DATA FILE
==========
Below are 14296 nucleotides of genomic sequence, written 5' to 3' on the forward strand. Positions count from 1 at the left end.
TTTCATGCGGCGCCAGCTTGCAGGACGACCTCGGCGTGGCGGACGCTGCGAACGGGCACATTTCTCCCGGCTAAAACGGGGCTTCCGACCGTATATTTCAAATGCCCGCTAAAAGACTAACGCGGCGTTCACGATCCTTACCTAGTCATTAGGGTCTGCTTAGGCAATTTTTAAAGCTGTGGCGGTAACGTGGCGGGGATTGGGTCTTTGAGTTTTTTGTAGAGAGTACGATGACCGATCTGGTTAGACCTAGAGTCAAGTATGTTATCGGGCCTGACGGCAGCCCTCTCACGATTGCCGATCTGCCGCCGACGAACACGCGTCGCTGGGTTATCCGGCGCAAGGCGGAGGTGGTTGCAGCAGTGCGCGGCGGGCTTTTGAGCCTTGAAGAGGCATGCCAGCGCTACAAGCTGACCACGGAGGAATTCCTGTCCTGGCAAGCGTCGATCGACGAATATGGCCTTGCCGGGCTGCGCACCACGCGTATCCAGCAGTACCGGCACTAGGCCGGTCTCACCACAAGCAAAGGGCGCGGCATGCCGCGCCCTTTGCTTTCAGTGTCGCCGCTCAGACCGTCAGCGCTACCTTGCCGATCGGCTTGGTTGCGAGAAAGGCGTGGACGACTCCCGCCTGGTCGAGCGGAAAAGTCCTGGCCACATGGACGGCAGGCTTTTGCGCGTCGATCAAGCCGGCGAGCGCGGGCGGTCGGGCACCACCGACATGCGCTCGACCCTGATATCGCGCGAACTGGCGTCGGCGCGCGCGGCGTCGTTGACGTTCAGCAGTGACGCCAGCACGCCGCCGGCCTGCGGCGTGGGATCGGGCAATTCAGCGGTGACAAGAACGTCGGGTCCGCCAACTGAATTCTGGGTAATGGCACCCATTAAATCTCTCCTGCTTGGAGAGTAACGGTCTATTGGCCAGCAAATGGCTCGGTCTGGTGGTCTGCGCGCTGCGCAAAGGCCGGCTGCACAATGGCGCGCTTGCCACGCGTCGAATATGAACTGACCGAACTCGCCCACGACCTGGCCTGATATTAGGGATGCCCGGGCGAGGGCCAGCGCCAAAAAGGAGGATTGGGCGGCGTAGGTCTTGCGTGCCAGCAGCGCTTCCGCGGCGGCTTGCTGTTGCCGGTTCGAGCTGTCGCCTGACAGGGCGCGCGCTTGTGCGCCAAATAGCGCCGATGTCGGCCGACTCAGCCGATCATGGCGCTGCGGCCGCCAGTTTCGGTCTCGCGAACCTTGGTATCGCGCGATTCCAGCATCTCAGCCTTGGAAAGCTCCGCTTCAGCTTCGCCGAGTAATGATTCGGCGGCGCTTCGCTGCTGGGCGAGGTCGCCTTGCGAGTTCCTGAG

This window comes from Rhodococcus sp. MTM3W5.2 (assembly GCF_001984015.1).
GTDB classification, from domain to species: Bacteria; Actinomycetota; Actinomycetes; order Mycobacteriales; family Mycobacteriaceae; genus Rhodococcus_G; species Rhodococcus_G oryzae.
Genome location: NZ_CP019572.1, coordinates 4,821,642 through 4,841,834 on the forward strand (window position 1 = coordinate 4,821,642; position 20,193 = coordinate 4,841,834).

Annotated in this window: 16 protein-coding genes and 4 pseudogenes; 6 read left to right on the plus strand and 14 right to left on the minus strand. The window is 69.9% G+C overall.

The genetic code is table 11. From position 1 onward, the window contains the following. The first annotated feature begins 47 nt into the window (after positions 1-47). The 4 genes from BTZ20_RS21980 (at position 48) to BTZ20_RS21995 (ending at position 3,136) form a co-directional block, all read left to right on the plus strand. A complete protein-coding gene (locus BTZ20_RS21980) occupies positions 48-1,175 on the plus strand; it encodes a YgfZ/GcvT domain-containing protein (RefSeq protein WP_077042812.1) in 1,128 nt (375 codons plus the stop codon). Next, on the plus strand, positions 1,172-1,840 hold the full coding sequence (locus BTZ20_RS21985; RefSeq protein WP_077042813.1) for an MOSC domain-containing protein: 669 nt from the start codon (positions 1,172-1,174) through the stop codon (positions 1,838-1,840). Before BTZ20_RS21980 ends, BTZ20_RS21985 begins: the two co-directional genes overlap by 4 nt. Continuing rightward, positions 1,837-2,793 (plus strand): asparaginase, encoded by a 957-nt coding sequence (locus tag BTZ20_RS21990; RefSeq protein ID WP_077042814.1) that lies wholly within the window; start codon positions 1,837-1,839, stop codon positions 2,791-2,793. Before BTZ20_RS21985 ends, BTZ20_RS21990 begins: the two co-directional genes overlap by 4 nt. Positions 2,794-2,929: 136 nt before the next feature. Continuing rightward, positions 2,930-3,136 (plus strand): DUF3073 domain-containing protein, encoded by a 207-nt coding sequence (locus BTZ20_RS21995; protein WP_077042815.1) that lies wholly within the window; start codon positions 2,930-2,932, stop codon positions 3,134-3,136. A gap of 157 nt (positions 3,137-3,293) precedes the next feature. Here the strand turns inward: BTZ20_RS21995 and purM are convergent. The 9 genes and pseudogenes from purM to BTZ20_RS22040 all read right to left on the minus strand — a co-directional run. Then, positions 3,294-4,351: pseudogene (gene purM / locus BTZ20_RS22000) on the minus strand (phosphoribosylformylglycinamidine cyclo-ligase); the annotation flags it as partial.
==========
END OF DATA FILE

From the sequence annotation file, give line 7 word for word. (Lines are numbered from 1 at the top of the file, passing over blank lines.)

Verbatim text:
The genetic code is table 11. From position 1 onward, the window contains the following. The first annotated feature begins 47 nt into the window (after positions 1-47). The 4 genes from BTZ20_RS21980 (at position 48) to BTZ20_RS21995 (ending at position 3,136) form a co-directional block, all read left to right on the plus strand. A complete protein-coding gene (locus BTZ20_RS21980) occupies positions 48-1,175 on the plus strand; it encodes a YgfZ/GcvT domain-containing protein (RefSeq protein WP_077042812.1) in 1,128 nt (375 codons plus the stop codon). Next, on the plus strand, positions 1,172-1,840 hold the full coding sequence (locus BTZ20_RS21985; RefSeq protein WP_077042813.1) for an MOSC domain-containing protein: 669 nt from the start codon (positions 1,172-1,174) through the stop codon (positions 1,838-1,840). Before BTZ20_RS21980 ends, BTZ20_RS21985 begins: the two co-directional genes overlap by 4 nt. Continuing rightward, positions 1,837-2,793 (plus strand): asparaginase, encoded by a 957-nt coding sequence (locus tag BTZ20_RS21990; RefSeq protein ID WP_077042814.1) that lies wholly within the window; start codon positions 1,837-1,839, stop codon positions 2,791-2,793. Before BTZ20_RS21985 ends, BTZ20_RS21990 begins: the two co-directional genes overlap by 4 nt. Positions 2,794-2,929: 136 nt before the next feature. Continuing rightward, positions 2,930-3,136 (plus strand): DUF3073 domain-containing protein, encoded by a 207-nt coding sequence (locus BTZ20_RS21995; protein WP_077042815.1) that lies wholly within the window; start codon positions 2,930-2,932, stop codon positions 3,134-3,136. A gap of 157 nt (positions 3,137-3,293) precedes the next feature. Here the strand turns inward: BTZ20_RS21995 and purM are convergent. The 9 genes and pseudogenes from purM to BTZ20_RS22040 all read right to left on the minus strand — a co-directional run. Then, positions 3,294-4,351: pseudogene (gene purM / locus BTZ20_RS22000) on the minus strand (phosphoribosylformylglycinamidine cyclo-ligase); the annotation flags it as partial.